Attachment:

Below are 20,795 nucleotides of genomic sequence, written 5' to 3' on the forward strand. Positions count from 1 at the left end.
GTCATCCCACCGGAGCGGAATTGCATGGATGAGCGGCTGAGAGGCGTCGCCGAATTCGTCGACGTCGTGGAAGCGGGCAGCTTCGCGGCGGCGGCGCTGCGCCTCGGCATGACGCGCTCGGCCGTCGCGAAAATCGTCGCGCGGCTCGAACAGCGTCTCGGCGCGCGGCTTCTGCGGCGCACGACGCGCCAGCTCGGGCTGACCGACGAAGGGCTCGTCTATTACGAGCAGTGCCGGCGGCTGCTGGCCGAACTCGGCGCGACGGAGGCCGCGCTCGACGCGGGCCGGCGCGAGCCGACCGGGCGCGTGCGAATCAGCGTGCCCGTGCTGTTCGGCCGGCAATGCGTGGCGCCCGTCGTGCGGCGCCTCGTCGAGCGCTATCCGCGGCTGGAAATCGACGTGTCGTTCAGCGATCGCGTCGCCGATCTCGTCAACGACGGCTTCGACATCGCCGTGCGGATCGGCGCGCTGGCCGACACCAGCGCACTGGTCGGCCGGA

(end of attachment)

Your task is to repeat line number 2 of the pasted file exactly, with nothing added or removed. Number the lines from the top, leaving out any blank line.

GTCATCCCACCGGAGCGGAATTGCATGGATGAGCGGCTGAGAGGCGTCGCCGAATTCGTCGACGTCGTGGAAGCGGGCAGCTTCGCGGCGGCGGCGCTGCGCCTCGGCATGACGCGCTCGGCCGTCGCGAAAATCGTCGCGCGGCTCGAACAGCGTCTCGGCGCGCGGCTTCTGCGGCGCACGACGCGCCAGCTCGGGCTGACCGACGAAGGGCTCGTCTATTACGAGCAGTGCCGGCGGCTGCTGGCCGAACTCGGCGCGACGGAGGCCGCGCTCGACGCGGGCCGGCGCGAGCCGACCGGGCGCGTGCGAATCAGCGTGCCCGTGCTGTTCGGCCGGCAATGCGTGGCGCCCGTCGTGCGGCGCCTCGTCGAGCGCTATCCGCGGCTGGAAATCGACGTGTCGTTCAGCGATCGCGTCGCCGATCTCGTCAACGACGGCTTCGACATCGCCGTGCGGATCGGCGCGCTGGCCGACACCAGCGCACTGGTCGGCCGGA